Caroline and Alexis Visit Normandy's Mont St. Michel For Dinner and High Tide
by Caroline Maffry
Visiting Mont St. Michel
In order to witness the highest tide of the year come in around the Mont that evening, our hosts, the Jouvins, insisted that we stay an extra night, allowing us to the opportunity to experience this rare tide, and also enjoy dinner together in Mont St. Michel.
We freshened up from our six hours in the saddle and set off with Jean-Pierre, Annette, and Catherine for Mont St. Michel.
About a half hour drive from Avranches, Mont St. Michel is recognized as a UNESCO site. Its first inhabitants date back to the 6th Century A.D. Today only 50 residents remain but it is visited by over 3 million people annually.
As we got closer to the sight of the Abby jutting out of the sea, we drove towards the most beautiful sunset I have ever seen. Since we were driving, a photo was not possible to add here and show you. In some ways though, a photo would not have done it justice and so I will leave it to you to imagine and hopefully one day witness yourself.
The small town streets were lined with cars and people waiting to see the rare level of high water when it peaked. We continued towards the Mont and arrived at the jetty. We were early enough to still find a place to park. We marveled at the sight of Mont St. Michel in front of us, now adorned with lights, as the sunset was barely visible below the horizon.
We waited for the water to reach its peak and then climbed several sets of stairs, taking us to the Abbey walls. Catherine pointed out in the distance where we had ridden earlier that day and showed us where we would have crossed the bay if it had been possible.
Having been to Mont St. Michel twice before, we did not visit the Abby atop this massive rock this time, but it is a must on your first visit as the views stretch for miles. I must confess that I was quite happy that I had visited the Abby before because after 6 hours in the saddle, the 400 some odd steps to reach the top were maybe more than my legs could take in one day!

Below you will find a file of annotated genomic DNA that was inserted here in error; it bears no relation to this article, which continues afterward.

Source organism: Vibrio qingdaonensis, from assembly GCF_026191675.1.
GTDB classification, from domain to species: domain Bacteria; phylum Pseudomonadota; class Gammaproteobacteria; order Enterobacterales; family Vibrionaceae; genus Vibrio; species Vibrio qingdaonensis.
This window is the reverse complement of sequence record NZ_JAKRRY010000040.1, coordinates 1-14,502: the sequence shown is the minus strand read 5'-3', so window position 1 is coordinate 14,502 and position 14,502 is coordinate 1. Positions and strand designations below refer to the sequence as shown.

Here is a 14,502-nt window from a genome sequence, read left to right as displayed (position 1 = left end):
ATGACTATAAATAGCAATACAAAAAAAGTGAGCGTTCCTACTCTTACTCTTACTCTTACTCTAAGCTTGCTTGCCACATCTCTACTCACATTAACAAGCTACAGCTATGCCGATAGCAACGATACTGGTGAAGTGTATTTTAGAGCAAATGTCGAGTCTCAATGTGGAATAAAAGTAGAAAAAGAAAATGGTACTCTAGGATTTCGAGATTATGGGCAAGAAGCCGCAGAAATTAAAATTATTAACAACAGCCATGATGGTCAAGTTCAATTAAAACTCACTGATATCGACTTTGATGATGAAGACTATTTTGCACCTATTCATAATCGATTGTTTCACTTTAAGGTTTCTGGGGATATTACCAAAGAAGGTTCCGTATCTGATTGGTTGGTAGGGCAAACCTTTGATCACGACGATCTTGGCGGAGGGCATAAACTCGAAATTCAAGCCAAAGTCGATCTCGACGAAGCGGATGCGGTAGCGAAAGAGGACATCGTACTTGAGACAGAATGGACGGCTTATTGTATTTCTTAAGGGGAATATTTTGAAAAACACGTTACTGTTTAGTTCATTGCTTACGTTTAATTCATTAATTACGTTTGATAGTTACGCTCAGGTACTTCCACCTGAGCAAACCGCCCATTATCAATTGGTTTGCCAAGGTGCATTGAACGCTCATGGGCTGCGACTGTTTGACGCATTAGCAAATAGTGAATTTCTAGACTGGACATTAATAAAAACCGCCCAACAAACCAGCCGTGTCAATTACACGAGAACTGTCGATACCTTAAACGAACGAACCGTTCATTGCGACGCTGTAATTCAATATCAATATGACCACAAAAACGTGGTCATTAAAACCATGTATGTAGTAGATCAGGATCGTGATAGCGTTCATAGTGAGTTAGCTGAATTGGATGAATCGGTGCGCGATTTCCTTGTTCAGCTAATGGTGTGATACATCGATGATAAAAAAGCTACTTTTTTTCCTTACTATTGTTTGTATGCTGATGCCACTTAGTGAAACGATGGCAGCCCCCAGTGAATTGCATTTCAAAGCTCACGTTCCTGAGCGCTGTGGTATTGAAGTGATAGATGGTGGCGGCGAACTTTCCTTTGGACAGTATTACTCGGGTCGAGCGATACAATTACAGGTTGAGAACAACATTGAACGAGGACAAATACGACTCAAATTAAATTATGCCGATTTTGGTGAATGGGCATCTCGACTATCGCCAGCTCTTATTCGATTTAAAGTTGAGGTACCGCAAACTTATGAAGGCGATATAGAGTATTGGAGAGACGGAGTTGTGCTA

With the vigorous ride we had earlier, even my 13-year-old daughter was happy to not have 400 steps to climb (she had visited Mont St. Michel once before too). She was very pleased when we commenced our descent towards the restaurant.
Dinner was at Le Saint-Pierre, a lovely restaurant and hotel where the Jouvins customarily take their riding guests. With Normandy’s traditional cider to drink, we dined on an assortment of meats cooked to perfection, including agneau de pré-salé (salt meadow lamb), a local specialty due to the salt marsh diet of the sheep.
Very sleepy and exhausted from the day, we returned to the Chateau and said our good nights as we climbed the stairs to our room for one final night in Normandy.
Read more on Foods of France for more information on the meals eaten on this trip.
For more information on Cheval-Plaisir, visit www.cheval-plaisir.com or contact the Jouvins at firstname.lastname@example.org, tel number: 02 33 60 52 67
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Topics: Alexis Spencer, Caroline Maffry, french riding holidays, horse riding france, horse riding holidays europe, horseback riding in france, horseback riding in normandy, Le Saint-Pierre, mont st michel, mont st michel normandy, mont st michel tours, normandy, normandy horse riding, riding holidays in france, riding in france, riding in Normandy
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- Horseback Riding in France - Giving the Mont Back to the Sea - Part 5
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